Commercial Tobacco Prevention and Control
Commercial tobacco use is still a problem. It kills over 6,300 Minnesotans every year and costs Minnesota $3.2 billion annually in medical costs. Investing in commercial tobacco use prevention and control saves lives and taxpayer dollars. We're working to reduce commercial tobacco's harm by:
- Reducing youth access to commercial tobacco.
- Reducing secondhand smoke exposure.
- Increasing access to cessation resources.
- Addressing commercial tobacco-related disparities.
Minnesota has made historic progress
Thanks to effective, evidence-based policies that ensure clean indoor air and keep commercial tobacco prices high, Minnesota’s smoking rates are the lowest ever recorded.
Among 11th graders, smoking fell from 12.2 percent in 2013 to 8.4 percent in 2016. Among adults, smoking fell from 16.1 percent in 2010 to 14.4 percent in 2014.
Learn more about youth commercial tobacco use.
We have more work to do
More kids are using new and flavored products, like e-cigarettes. E-cigarette use is twice as high as conventional cigarettes. Nicotine, found in these products, is highly addictive and harmful to the adolescent brain.
Learn more about e-cigarettes and other vaping products.
Many communities also still use commercial tobacco at significantly higher rates. Culturally appropriate and community-led efforts are needed to close these gaps.
CLUES Empowers Underserved Latino Groups to be Healthy
Health disparities, including higher rates of harm from commercial tobacco use, disproportionately affect Latinos in Minnesota, especially among LGBTQ Latinos and Latinos living with mental illness.
Now ground-breaking efforts to understand and address the cultural influences around tobacco use are being made by Comunidades Latinas Unidas En Servicio (CLUES). CLUES developed an ad campaign called “És My Time” using culturally tailored messages and images to encourage tobacco cessation in the two target communities. The campaign is designed “to help empower Latinos who are LGBTQ+ and those living with mental illness to take control over their tobacco habits and feel empowered to quit,” according to the CLUES website.
RFPs Now Open: Youth E-cigarette Prevention and Cessation Initiative
The 2021 Minnesota Legislature appropriated funds for the Minnesota Department of Health to administer a new initiative to address youth e-cigarette and other commercial tobacco product use and cessation. The initiative includes community grants, statewide technical assistance and training, coordinated counter-marketing campaign, and surveillance and evaluation. The overall goal of this initiative is to reduce youth e-cigarette and commercial tobacco use in Minnesota by 25 percent by 2026.Learn more: Youth E-cigarette Prevention and Cessation Initiative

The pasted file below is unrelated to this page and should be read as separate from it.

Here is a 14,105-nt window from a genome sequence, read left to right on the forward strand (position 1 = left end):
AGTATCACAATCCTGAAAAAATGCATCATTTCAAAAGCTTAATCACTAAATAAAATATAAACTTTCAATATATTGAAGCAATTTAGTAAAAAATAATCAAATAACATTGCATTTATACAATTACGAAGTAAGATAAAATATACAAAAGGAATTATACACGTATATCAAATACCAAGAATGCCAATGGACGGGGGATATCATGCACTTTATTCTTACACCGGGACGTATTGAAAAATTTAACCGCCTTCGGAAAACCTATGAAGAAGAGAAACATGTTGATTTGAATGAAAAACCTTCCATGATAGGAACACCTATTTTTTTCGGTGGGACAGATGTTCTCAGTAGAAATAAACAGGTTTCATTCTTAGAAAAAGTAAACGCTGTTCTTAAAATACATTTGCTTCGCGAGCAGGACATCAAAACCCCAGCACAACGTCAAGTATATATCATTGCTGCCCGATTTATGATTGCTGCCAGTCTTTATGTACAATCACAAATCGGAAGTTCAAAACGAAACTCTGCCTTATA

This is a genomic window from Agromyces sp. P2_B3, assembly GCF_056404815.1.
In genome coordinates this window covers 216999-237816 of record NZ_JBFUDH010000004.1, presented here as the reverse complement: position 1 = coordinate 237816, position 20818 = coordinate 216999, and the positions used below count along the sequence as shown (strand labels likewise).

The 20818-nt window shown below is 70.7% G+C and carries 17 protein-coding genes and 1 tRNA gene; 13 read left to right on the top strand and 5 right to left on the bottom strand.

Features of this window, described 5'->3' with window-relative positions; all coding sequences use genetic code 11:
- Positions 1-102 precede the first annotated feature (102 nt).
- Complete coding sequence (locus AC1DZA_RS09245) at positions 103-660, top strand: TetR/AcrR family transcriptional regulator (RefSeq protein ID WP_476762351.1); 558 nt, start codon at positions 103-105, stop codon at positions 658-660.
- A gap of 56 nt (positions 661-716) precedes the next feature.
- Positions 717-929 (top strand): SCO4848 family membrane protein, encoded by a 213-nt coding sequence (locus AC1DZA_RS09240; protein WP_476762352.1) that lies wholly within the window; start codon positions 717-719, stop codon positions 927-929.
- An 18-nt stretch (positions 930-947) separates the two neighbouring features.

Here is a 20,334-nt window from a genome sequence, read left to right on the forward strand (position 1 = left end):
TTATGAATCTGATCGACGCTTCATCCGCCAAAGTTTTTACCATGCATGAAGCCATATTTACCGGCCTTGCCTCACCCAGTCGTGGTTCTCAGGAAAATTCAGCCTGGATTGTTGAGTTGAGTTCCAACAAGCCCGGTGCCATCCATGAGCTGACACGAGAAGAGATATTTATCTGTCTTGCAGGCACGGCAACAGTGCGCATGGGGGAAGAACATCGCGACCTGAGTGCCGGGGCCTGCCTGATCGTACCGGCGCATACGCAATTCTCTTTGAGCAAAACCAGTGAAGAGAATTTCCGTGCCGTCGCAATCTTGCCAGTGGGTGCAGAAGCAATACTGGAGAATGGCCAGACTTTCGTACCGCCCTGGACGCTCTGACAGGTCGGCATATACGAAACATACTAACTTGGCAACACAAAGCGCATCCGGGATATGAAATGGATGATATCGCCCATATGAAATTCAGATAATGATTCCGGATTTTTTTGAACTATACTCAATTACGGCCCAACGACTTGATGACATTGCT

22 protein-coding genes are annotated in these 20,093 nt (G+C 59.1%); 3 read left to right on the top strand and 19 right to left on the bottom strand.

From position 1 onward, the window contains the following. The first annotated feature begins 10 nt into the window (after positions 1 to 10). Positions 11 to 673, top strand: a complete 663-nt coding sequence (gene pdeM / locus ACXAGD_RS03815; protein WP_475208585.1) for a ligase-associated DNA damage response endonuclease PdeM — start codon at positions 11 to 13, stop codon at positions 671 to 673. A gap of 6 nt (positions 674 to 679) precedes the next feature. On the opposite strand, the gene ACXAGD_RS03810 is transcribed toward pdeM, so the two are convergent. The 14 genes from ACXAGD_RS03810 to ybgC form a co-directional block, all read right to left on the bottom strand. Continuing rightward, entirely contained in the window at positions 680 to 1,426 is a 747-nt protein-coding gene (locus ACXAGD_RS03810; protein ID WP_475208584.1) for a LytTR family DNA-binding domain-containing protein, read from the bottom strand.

Tobacco-Free Alliance Mobilizes Change Agents in St. Paul Area
Young people find their voice protecting their communities from the harms of commercial tobacco.
The tobacco industry has long targeted young people with marketing designed to get them hooked on nicotine early. Consequently, when youth learn they are targets for tobacco marketing, they provide an urgent, compelling, and authentic voice to advocate for commercial tobacco prevention and control.
That’s why Tobacco-Free Alliance Minnesota is educating and mobilizing young people—many from underserved communities—to make big changes to tobacco policy in their communities, including combating flavored tobacco.Read more
New survey shows youth vaping remains a serious challenge in Minnesota
Data indicate many young people who use e-cigarettes show signs of dependence
Minnesota kids are still vaping at very high rates, with one in five high school students using e-cigarettes and 70% of high school and middle school users reporting signs of nicotine dependence, according to new data from the 2020 Minnesota Youth Tobacco Survey.
The Minnesota Youth Tobacco Survey (MYTS) has been conducted by the Minnesota Department of Health since 2000 to provide information about the commercial tobacco use of young people and to design and evaluate prevention efforts.
For more data, visit Tobacco NUMBRS.